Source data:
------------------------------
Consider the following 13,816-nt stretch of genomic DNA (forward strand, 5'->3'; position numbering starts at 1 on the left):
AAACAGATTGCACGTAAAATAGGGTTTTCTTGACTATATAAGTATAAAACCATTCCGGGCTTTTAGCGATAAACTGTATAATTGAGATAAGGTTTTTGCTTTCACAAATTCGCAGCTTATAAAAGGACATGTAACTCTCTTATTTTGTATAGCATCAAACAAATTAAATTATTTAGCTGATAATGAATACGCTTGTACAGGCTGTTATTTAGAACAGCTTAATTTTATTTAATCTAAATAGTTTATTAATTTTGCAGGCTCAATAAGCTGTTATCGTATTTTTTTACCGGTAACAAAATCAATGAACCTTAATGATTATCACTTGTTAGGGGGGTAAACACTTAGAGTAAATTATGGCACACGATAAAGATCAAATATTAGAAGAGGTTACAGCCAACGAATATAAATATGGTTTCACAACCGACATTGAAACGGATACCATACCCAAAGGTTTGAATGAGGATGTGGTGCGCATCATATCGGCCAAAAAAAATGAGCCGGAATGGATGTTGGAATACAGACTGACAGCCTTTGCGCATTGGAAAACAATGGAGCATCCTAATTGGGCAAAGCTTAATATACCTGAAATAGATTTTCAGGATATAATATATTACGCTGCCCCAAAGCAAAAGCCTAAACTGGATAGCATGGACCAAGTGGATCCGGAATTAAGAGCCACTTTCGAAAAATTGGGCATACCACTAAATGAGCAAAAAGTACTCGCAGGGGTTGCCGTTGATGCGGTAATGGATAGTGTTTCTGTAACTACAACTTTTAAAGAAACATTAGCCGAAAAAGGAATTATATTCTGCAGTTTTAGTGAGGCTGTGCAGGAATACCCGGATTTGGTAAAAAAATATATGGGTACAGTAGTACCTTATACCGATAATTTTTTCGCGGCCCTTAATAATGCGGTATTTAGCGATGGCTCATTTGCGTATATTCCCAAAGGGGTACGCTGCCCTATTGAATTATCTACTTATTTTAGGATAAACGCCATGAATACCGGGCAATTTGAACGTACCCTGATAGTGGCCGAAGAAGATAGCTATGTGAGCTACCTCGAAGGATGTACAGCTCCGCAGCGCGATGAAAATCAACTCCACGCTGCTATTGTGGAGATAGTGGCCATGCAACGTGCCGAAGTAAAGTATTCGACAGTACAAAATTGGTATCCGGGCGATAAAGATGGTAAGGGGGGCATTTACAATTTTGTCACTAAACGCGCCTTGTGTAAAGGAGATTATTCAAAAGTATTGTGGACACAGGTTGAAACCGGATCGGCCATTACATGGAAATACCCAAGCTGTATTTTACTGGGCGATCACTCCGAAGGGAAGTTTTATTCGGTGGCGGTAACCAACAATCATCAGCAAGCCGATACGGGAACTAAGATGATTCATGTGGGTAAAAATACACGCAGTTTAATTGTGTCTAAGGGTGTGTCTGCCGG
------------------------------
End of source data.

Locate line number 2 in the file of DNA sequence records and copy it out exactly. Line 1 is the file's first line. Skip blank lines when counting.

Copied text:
AAACAGATTGCACGTAAAATAGGGTTTTCTTGACTATATAAGTATAAAACCATTCCGGGCTTTTAGCGATAAACTGTATAATTGAGATAAGGTTTTTGCTTTCACAAATTCGCAGCTTATAAAAGGACATGTAACTCTCTTATTTTGTATAGCATCAAACAAATTAAATTATTTAGCTGATAATGAATACGCTTGTACAGGCTGTTATTTAGAACAGCTTAATTTTATTTAATCTAAATAGTTTATTAATTTTGCAGGCTCAATAAGCTGTTATCGTATTTTTTTACCGGTAACAAAATCAATGAACCTTAATGATTATCACTTGTTAGGGGGGTAAACACTTAGAGTAAATTATGGCACACGATAAAGATCAAATATTAGAAGAGGTTACAGCCAACGAATATAAATATGGTTTCACAACCGACATTGAAACGGATACCATACCCAAAGGTTTGAATGAGGATGTGGTGCGCATCATATCGGCCAAAAAAAATGAGCCGGAATGGATGTTGGAATACAGACTGACAGCCTTTGCGCATTGGAAAACAATGGAGCATCCTAATTGGGCAAAGCTTAATATACCTGAAATAGATTTTCAGGATATAATATATTACGCTGCCCCAAAGCAAAAGCCTAAACTGGATAGCATGGACCAAGTGGATCCGGAATTAAGAGCCACTTTCGAAAAATTGGGCATACCACTAAATGAGCAAAAAGTACTCGCAGGGGTTGCCGTTGATGCGGTAATGGATAGTGTTTCTGTAACTACAACTTTTAAAGAAACATTAGCCGAAAAAGGAATTATATTCTGCAGTTTTAGTGAGGCTGTGCAGGAATACCCGGATTTGGTAAAAAAATATATGGGTACAGTAGTACCTTATACCGATAATTTTTTCGCGGCCCTTAATAATGCGGTATTTAGCGATGGCTCATTTGCGTATATTCCCAAAGGGGTACGCTGCCCTATTGAATTATCTACTTATTTTAGGATAAACGCCATGAATACCGGGCAATTTGAACGTACCCTGATAGTGGCCGAAGAAGATAGCTATGTGAGCTACCTCGAAGGATGTACAGCTCCGCAGCGCGATGAAAATCAACTCCACGCTGCTATTGTGGAGATAGTGGCCATGCAACGTGCCGAAGTAAAGTATTCGACAGTACAAAATTGGTATCCGGGCGATAAAGATGGTAAGGGGGGCATTTACAATTTTGTCACTAAACGCGCCTTGTGTAAAGGAGATTATTCAAAAGTATTGTGGACACAGGTTGAAACCGGATCGGCCATTACATGGAAATACCCAAGCTGTATTTTACTGGGCGATCACTCCGAAGGGAAGTTTTATTCGGTGGCGGTAACCAACAATCATCAGCAAGCCGATACGGGAACTAAGATGATTCATGTGGGTAAAAATACACGCAGTTTAATTGTGTCTAAGGGTGTGTCTGCCGG